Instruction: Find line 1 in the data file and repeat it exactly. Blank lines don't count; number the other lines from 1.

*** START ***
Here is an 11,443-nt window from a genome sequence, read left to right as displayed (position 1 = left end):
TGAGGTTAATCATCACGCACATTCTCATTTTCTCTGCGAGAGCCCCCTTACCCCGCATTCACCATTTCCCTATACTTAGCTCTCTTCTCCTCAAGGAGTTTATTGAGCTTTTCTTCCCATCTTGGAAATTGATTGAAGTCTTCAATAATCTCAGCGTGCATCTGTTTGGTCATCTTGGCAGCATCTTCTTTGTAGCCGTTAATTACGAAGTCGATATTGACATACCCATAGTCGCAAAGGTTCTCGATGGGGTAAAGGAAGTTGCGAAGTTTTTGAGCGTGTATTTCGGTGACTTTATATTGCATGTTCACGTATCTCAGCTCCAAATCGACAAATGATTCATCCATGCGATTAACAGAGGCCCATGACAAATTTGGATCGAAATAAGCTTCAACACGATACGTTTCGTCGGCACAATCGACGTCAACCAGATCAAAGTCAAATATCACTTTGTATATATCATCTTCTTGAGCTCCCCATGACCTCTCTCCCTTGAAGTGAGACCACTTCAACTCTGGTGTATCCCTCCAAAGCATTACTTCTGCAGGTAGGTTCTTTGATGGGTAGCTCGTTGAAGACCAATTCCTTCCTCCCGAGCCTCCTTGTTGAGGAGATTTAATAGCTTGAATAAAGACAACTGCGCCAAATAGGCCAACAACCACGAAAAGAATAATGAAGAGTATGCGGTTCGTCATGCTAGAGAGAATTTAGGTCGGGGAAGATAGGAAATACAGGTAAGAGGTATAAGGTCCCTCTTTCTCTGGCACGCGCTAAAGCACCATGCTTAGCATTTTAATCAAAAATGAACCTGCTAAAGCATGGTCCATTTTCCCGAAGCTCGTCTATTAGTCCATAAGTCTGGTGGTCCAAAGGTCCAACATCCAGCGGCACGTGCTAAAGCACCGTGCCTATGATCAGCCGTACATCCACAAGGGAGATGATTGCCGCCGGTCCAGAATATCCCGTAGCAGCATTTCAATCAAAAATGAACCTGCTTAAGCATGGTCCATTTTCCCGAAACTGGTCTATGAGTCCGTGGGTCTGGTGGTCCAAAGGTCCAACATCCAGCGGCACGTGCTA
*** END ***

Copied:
Here is an 11,443-nt window from a genome sequence, read left to right as displayed (position 1 = left end):